Internet content ruling sparks free-speech concern

Analysis

Hungary’s Constitutional Court ruled that content providers are liable for unmoderated, third-party comments posted on the Internet, prompting the court’s head to warn in a parallel opinion that it could limit free speech.

In a ruling dated May 27, justices said Internet content providers that don’t moderate third-party comments are just as liable for the comments as websites that moderate them. The majority decision said this was necessary to protect personal rights guaranteed in the constitution. The ruling can “easily result in decisions that disproportionately limit freedom of speech,” Constitutional Court President Péter Paczolay, who voted with the majority, wrote in a parallel legal opinion he wrote to show an alternative take on the case.

The court ruling failed to distinguish between freedom of the press and the more general freedom of expression, and judges should have striven to ensure a “constitutional balance” between personal rights and freedom of expression, Paczolay wrote in part.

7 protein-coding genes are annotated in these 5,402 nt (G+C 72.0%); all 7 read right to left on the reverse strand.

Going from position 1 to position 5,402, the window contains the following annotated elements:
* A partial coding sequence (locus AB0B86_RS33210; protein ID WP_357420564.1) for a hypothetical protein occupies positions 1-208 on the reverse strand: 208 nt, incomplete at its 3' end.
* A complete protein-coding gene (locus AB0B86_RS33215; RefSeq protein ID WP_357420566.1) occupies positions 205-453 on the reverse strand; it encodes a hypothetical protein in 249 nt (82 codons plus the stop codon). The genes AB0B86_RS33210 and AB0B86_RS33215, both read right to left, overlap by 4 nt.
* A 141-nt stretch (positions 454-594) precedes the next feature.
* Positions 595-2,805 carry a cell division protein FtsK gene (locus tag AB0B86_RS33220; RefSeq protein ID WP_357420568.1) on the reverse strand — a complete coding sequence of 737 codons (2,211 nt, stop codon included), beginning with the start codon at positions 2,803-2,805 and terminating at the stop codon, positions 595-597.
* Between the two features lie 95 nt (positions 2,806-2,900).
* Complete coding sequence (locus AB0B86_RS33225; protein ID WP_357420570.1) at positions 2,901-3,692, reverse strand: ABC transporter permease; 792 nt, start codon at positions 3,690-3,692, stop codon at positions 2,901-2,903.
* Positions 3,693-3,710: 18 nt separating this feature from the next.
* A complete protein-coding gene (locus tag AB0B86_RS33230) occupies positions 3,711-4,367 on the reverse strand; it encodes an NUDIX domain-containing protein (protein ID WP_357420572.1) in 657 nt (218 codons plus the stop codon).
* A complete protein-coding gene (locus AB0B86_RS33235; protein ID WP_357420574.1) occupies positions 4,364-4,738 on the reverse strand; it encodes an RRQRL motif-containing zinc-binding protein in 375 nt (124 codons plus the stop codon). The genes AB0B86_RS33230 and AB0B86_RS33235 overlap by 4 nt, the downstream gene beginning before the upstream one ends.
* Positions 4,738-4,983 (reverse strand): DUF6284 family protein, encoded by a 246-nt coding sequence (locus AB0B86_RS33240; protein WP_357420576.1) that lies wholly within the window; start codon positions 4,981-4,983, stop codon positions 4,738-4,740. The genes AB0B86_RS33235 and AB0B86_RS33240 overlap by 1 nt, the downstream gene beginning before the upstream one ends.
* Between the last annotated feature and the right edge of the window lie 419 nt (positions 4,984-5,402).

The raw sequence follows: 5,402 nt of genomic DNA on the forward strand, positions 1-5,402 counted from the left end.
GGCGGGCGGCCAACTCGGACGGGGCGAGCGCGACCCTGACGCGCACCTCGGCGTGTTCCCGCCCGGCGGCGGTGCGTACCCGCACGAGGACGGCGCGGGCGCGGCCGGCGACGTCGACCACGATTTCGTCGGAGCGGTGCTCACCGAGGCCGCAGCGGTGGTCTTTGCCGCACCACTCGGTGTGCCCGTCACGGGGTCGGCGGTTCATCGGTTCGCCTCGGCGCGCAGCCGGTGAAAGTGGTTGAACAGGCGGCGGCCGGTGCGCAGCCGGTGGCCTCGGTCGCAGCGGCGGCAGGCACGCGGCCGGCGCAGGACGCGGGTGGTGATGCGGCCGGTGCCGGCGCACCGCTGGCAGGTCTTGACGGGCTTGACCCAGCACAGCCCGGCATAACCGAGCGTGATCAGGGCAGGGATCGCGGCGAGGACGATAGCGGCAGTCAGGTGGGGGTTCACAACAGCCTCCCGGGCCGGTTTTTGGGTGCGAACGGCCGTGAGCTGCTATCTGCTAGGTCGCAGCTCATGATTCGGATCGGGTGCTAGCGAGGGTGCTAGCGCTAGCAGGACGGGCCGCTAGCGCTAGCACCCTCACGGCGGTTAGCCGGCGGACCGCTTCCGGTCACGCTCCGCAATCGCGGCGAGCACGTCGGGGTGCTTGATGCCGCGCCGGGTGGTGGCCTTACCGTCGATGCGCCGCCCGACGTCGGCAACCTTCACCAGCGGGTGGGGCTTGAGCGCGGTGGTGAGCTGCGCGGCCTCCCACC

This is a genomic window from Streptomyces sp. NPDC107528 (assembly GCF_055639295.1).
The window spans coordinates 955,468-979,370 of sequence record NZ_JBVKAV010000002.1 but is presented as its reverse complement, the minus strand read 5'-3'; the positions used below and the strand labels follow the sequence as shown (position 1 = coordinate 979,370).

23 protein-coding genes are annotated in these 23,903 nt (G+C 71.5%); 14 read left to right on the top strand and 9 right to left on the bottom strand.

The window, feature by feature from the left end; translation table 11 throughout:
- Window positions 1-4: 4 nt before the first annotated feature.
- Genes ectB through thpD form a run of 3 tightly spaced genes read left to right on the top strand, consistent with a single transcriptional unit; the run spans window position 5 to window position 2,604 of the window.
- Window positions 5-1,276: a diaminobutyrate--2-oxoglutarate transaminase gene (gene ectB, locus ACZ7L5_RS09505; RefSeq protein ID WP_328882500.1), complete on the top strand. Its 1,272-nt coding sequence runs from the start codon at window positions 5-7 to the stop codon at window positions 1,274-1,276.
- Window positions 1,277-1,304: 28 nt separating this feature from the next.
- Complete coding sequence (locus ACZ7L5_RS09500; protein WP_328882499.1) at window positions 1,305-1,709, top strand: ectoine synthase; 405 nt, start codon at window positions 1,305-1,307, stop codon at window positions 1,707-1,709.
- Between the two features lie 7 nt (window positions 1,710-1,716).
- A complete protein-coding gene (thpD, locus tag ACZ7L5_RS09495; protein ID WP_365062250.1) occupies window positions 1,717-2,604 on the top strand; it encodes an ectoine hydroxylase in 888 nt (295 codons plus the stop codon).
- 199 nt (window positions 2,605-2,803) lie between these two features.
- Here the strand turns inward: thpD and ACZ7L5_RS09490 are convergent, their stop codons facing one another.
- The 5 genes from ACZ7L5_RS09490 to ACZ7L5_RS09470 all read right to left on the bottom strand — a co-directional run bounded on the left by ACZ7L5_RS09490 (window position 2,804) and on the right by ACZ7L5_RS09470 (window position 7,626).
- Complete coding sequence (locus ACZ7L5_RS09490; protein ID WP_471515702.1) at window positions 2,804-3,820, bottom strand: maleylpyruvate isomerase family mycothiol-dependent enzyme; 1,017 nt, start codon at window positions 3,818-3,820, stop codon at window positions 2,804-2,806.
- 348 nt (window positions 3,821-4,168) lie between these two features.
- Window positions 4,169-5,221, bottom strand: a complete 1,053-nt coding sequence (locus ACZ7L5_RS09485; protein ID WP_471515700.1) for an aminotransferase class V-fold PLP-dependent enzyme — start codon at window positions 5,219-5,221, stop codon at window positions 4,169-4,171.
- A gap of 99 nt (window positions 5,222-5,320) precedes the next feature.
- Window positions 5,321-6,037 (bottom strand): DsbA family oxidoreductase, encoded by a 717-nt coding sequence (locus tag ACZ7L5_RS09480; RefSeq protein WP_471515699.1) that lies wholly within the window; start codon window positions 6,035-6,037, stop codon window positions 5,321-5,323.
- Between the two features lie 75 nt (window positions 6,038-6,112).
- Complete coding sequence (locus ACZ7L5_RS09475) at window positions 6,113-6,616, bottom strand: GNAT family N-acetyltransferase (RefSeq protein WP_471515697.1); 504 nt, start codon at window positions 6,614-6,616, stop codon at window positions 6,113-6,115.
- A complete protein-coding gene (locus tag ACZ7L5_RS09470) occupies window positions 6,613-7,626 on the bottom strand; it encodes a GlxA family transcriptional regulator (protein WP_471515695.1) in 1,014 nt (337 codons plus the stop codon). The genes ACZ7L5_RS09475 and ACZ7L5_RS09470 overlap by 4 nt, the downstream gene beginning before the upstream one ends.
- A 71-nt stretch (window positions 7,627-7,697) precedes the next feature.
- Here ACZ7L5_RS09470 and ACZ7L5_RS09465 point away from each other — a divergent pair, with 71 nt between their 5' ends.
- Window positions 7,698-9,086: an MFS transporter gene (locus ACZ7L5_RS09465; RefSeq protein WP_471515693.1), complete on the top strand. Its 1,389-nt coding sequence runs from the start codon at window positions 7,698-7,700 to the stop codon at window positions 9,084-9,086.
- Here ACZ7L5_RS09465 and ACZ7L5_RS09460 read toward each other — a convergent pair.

The Hungarian Civil Liberties Union (TASz) responded by stating in part that the decision will have “a disproportionately large deterring effect on online public debates that are still lively today.” Further, “the ruling could substantially change how the Internet is used” due to the fact that “unconditional responsibility makes it extremely risky for content providers to allow commenting for their users. [...] If they choose not to take unconditional responsibility for something they cannot control, the possibility to comment could be terminated altogether. If they do so, they will eliminate not only the harmful comments but also the opportunity for valuable debate.”

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